kimberlee petersonA few weeks ago, I posted a review of the Lifetime Movie Network offering Secret Cutting. It starred a young Kimberlee Peterson, who I described as one of the more talented TV movie stars I had seen, despite her strange eyebrow that always seemed to float an inch above her other – making her look a little intrigued all of the time.

Days later, I received a letter from her manager/lawyer/agent person, asking me to take the picture of Kimberlee down, which was completely understandable. Hours after that, I got an email and blog post from Kimberlee herself.

Now, at this point I was feeling bad – when you write about people in the limelight, you don’t think about them quite as real people, and you certainly don’t stop to think about hurting their feelings. I mean, I have way more problems than a wayward eyebrow; it’s just that no one really cares enough about me to talk about them. I held my breath and opened the email.

Surprisingly, Kimberlee had written me a funny, awesome response about how she never quite understood why people were so interested in her eyebrow, that seven years after Secret Cutting it was a little thinner, but that it was still going strong. It’s who I am, she wrote, take it or leave it. I just wish people would review my acting instead of it… Often I tell people the Rock is my daddy. She also wrote endearingly about her acting career and her relationship with Lifetime movies. She signed it Kimberlee and The Brow.

The whole thing threw me off balance – she was so confident and responded to my silly criticism with humor, self-assuredness, and tact. It made me think about how personally I take criticism and how terribly I often respond to it – I mostly get defensive and sad. Perhaps, though, Kimberlee’s attitude is what it takes to make it as a successful working actress in a world where it seems like everyone wants to be a successful working actress (she has appeared in a ton of movies and a ton of television shows – Charmed, West Wing, and Boston Public to name a few recent ones). It’s a good lesson: to respond to uncool things with pure, utter coolness.

In any case, Kimberlee and I got to talking, and she answered a few questions for me about what it’s like to work on Lifetime movies and to be an actress in general.

Me: How did you get into acting, and what are you working on now?

Kim: When I was twelve I saw one of those oh-so-cheesy commercials for Barbizon, a school for acting and modeling. I called the agency, set up an appointment, and was very lucky that my parents went along with it. From there I auditioned for a competition called IMTA out in LA (you would be surprised how many stars got their start at this thing) and I got chosen to participate. I competed with thousands of other kids who also had stars in their eyes, placed in a few categories, and was lucky enough to meet my managers, who I am still with today.

At the moment I am auditioning and praying for that next gig. Last week I was on hold for a guest star on that new show K-Ville, but found out yesterday that I didn’t get it. Hollywood is an emotional roller coaster. The lows are really low, but man when you are blessed to be working, you are high as a kite. That little taste of success makes the hard times worth it.

Me: Do you have any TV appearances coming up that our readers should watch for?

Kim: I am lucky that a lot of the shows I’ve done re-air a lot. Check your Tivo’s!

Me: What is it like working on a movie set like Secret Cutting? Is it fun, serious, a little of both?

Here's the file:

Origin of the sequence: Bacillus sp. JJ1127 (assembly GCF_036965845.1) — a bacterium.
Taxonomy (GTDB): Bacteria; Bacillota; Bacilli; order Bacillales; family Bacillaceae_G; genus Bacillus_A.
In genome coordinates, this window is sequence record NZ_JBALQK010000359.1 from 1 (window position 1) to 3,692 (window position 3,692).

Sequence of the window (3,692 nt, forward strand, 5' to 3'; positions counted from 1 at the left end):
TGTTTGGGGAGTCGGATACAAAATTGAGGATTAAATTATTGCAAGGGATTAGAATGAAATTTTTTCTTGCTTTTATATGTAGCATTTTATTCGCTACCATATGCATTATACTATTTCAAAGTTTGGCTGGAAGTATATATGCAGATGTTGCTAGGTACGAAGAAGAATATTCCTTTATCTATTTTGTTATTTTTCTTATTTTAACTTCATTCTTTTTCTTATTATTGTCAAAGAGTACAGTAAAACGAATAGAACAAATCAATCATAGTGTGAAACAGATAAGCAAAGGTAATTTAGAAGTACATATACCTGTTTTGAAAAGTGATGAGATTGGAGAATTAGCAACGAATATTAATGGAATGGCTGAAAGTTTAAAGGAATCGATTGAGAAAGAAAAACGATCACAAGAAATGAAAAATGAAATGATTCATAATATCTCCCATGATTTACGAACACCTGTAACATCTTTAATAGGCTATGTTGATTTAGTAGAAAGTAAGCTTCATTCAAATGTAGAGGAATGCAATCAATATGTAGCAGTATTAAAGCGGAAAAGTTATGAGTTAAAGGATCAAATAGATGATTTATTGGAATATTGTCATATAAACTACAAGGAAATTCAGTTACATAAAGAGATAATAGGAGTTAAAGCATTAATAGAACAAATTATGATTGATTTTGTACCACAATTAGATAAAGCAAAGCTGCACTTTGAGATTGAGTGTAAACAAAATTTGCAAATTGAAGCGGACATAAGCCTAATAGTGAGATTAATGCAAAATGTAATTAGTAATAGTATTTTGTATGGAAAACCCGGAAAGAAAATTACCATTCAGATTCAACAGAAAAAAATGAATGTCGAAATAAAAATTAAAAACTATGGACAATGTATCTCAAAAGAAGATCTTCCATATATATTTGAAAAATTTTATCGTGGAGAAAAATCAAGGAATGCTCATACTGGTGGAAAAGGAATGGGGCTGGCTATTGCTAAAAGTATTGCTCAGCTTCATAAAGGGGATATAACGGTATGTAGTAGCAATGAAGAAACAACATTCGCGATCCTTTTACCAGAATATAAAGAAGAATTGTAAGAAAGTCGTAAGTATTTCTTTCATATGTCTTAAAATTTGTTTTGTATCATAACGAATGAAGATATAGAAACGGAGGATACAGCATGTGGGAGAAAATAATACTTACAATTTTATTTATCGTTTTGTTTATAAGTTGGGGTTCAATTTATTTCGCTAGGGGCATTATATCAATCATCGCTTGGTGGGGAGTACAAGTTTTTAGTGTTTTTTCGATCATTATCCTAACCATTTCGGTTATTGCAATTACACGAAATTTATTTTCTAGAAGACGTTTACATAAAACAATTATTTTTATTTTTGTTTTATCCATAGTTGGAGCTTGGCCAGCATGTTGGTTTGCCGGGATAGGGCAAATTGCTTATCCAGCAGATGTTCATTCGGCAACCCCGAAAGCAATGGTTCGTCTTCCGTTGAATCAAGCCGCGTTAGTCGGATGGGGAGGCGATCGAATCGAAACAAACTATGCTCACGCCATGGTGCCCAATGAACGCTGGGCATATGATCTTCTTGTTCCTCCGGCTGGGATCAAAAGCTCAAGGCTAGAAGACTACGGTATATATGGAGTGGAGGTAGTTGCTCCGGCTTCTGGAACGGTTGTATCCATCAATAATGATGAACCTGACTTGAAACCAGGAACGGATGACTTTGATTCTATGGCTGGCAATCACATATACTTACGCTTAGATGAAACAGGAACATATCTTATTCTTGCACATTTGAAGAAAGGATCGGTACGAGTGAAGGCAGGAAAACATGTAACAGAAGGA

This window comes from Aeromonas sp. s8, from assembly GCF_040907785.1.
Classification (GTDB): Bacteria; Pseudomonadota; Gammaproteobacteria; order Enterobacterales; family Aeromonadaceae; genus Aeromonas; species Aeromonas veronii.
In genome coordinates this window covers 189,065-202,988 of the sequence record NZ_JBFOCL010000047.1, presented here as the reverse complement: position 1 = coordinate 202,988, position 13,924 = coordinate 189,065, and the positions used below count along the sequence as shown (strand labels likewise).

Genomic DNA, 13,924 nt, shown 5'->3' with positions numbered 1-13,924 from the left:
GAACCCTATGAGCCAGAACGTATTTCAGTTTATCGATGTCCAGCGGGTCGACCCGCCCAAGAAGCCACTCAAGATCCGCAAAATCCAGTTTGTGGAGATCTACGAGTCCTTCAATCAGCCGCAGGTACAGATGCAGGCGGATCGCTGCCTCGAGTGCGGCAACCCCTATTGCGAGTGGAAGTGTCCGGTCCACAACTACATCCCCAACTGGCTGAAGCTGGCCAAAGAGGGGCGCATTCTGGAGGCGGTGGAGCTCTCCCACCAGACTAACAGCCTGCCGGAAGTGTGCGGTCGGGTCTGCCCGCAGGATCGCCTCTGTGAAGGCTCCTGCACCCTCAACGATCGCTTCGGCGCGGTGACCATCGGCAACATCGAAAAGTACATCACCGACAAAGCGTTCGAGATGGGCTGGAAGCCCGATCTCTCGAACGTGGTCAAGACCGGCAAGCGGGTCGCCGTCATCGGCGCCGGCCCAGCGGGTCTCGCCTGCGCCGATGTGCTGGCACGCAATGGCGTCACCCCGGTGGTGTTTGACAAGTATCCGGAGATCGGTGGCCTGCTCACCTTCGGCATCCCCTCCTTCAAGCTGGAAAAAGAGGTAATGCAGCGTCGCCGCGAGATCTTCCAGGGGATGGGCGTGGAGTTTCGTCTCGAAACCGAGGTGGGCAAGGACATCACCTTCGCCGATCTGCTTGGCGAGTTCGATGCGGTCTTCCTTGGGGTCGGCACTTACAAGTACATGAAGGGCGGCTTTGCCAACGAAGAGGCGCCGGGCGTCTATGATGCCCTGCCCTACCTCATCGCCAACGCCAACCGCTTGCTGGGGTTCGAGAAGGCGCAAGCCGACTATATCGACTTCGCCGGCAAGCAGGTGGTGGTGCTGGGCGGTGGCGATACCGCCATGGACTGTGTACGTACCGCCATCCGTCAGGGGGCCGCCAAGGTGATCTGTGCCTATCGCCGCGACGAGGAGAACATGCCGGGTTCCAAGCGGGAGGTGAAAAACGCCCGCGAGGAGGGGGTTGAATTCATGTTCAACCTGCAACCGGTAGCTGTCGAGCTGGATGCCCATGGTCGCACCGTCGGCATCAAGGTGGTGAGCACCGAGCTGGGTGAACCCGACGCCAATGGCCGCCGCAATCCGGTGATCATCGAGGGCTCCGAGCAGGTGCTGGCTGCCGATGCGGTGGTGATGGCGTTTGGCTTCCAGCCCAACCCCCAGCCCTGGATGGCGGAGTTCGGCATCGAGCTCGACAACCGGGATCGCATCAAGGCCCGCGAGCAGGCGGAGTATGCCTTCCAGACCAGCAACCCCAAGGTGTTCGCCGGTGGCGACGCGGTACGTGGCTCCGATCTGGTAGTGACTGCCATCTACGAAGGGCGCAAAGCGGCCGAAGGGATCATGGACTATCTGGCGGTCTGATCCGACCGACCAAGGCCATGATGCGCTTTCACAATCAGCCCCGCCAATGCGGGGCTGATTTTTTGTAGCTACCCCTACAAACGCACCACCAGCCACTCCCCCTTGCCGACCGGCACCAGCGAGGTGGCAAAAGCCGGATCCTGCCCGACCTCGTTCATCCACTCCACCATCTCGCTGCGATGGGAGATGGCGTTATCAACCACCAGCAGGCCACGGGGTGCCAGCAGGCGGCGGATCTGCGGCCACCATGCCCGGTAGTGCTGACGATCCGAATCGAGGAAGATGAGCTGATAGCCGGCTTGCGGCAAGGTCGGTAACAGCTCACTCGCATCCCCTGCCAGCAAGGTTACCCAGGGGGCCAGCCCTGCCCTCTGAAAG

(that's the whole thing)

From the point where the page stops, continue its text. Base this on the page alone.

Kim: All of the above. That was such a magical time. Anytime you get to film on location it adds something special. For that time it’s like the whole cast and crew are in their own little world, a little break from reality. Obviously the topic of the movie was very serious. But for me those are the roles that allow me to release the fear, hurt, pain or any other emotion that I have going on at that point in my life. But as soon as the camera stops, the laughter begins. Being on set is wonderful. I have been blessed that I have had the chance to work with some amazing people. I have had such a good time doing it.
Me: What are you hobbies outside of your job? What things are most important to you?

Kim:  I am a pretty average person. I love to go to movies, experience good food, travel, read, meditate and learn. This world has so much to offer and I want it all! Family above all is the most important. Without that, for me, you have nothing. Life has no meaning unless you get the chance to share it with those you love.

Me: What’s the most challenging part about your career?

Kim: It’s that roller coaster I was talking about. This is a tough business, and you would think that 14 years later it would be easier for me, but it’s not. The rejection still hurts the same as it did my first year here. And that feeling of “oh this is it, I am so close…..” and then you get knocked on your ass. It’s a very humbling business. The criticism is hard too. The bashing my eyebrow takes is brutal. But it comes with the territory. There is always going to be someone out there who wants to tear you down, but that’s life in general. It’s finding a way to balance it all and keep your head up that’s important.

Me: What has been your favorite project to work on?

Kim: I did a film called Primal Force. We filmed it in Mexico and had the greatest cast and crew. It was a wonderfully cheesy UPN film about man-eating baboons…..and cue the laughter……but it was a thrilling experience. The director has been very good to me over the years and brought me in for other projects. We have worked together three times now and hopefully more to come. It was one of those “somebody pinch me I’m dreaming,” experiences. I thrived on that set. Simply put, I felt ALIVE.

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